Posted by Harvey's Blog at 12:42 PM
Monday, August 16, 2010
Self publishing is alive and well in Auckland. St Kevins Arcade was packed this last Saturday with an amazing diversity of zine artists and publishers. Even several photography focussed publications. Bad Magazine was one with a teaser edition as a prelude to the real thing due out in October. Here are some pictures. You can find out more by going to this site: www.aucklandzinefest.org
Posted by Harvey's Blog at 12:23 PM
Koji Onaka has a solo show "Horse& Cactus" opening tomorrow at the EMON PHOTO GALLERY in Tokyo.
Horse and Cactas
I thought I would go to Mexico.
Why,I didn't know.
It was useless to think about that.
I don't know Spanish at all.
But,It would be okay.
I got on a train,took some buses,and then got on a train again.
I went over the sea by ferryboat,and pedaled a bicycle.
I lost my way,and I tried to ride a horse.
I didn't book any hotels and I wandered from town to town.
It was okay.
I was the only one at a local station in the mountains.
I escaped from some dogs that chased me.
I was staying in a town that was flooded by a hirricaine.
I feel nostalgic for those days.
Lot of films in my backpack.
I didn't have any plans.
I was able to go anywhere.
I could shoot somting or nothing at all and it was okay.
I would like to take this wonderful trip again.
I would like to take this wonderful trip again.
Opening reseption party at 6pm on August 17th.
Pamphlet:only 500 copies 1000yen on signed
T-shirt:limited a little 2000yen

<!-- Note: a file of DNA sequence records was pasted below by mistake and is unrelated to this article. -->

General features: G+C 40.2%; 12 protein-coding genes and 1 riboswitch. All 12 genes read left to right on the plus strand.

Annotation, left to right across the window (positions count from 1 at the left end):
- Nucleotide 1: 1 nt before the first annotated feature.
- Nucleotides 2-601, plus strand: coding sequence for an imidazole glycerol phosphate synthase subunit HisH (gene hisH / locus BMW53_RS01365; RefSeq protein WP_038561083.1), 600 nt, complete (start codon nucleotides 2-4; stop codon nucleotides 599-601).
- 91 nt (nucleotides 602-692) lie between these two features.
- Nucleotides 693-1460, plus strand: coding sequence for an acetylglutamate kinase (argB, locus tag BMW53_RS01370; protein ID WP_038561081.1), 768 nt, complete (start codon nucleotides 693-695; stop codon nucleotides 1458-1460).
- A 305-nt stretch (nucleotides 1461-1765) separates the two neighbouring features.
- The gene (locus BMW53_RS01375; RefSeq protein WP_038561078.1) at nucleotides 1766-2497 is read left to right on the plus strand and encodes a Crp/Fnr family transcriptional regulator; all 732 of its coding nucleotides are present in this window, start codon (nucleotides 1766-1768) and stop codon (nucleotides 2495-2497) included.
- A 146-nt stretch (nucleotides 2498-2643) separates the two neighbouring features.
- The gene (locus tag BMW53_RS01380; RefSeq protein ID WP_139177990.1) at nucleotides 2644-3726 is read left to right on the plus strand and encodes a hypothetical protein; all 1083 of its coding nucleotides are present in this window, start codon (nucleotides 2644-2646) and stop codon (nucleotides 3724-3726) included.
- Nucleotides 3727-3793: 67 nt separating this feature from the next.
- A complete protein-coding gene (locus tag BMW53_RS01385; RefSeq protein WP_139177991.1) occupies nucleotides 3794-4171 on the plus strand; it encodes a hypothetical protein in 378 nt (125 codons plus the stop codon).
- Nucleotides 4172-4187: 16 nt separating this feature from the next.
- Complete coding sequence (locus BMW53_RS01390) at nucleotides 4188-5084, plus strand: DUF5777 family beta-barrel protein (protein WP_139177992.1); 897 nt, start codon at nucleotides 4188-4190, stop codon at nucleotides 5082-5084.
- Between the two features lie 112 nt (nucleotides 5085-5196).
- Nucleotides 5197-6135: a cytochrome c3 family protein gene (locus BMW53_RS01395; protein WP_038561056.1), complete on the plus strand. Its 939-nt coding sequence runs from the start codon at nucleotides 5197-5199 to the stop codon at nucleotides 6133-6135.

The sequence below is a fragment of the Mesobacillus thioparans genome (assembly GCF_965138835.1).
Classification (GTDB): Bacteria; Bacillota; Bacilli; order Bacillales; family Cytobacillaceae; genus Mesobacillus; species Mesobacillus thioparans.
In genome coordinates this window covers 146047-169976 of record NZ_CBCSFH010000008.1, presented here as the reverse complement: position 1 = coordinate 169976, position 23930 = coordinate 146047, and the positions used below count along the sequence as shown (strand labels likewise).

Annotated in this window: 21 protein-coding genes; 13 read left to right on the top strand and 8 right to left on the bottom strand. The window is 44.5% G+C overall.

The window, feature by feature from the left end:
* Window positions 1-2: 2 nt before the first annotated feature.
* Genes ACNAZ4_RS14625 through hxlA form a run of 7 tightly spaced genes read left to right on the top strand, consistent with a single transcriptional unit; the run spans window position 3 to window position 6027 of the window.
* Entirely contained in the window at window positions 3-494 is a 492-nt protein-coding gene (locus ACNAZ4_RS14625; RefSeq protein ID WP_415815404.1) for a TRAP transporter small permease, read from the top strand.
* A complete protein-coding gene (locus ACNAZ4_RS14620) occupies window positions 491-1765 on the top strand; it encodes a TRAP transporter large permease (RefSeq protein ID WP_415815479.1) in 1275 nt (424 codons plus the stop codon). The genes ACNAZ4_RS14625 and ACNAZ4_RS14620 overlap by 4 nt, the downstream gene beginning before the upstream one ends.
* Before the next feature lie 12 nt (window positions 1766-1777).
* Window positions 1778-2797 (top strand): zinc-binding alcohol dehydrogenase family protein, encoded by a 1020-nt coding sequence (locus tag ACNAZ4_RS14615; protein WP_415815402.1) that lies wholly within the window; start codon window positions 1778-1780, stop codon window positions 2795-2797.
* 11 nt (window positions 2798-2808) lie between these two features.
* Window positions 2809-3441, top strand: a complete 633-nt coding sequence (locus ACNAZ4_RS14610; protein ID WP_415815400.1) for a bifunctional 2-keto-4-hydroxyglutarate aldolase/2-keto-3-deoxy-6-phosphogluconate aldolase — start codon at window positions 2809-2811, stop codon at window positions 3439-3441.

from August 17th to September 10th
EMON PHOTO GALLERY in Tokyo
open Tue-Fri11:00-19:00 Sat-18:00 Sun-close
Posted by Harvey's Blog at 12:16 PM
The so-called "Mexican suitcase" is in fact three small cardboard boxes containing 4,500 negatives documenting the Spanish Civil War in pictures taken by Robert Capa, Chim (David Seymour), and Gerda Taro. Through this work and its publication in newspapers and magazines at the time, these three photographers were unknowingly laying the foundation for modern war photography.
In 1939, the Germans were advancing on Paris, where Capa had a studio. Aware of the necessity to leave quickly, he left this work in the care of his lab assistant and fled to America. In a series of extraordinary adventures, it appears that the boxes were taken from Paris to a Mexican consul in Marseilles. He presumably took them across the ocean and on to Mexico City for safekeeping. Unheard of for more than half a century, the negatives were discovered among the effects of a Mexican general (who had served under Pancho Villa), which were inherited by a relative. In 2007, after several years of discussions and negotiations, the negatives were returned home to ICP. After careful conservation studies, the negatives were scanned and sequenced and will be presented in a major exhibition and two-volume publication.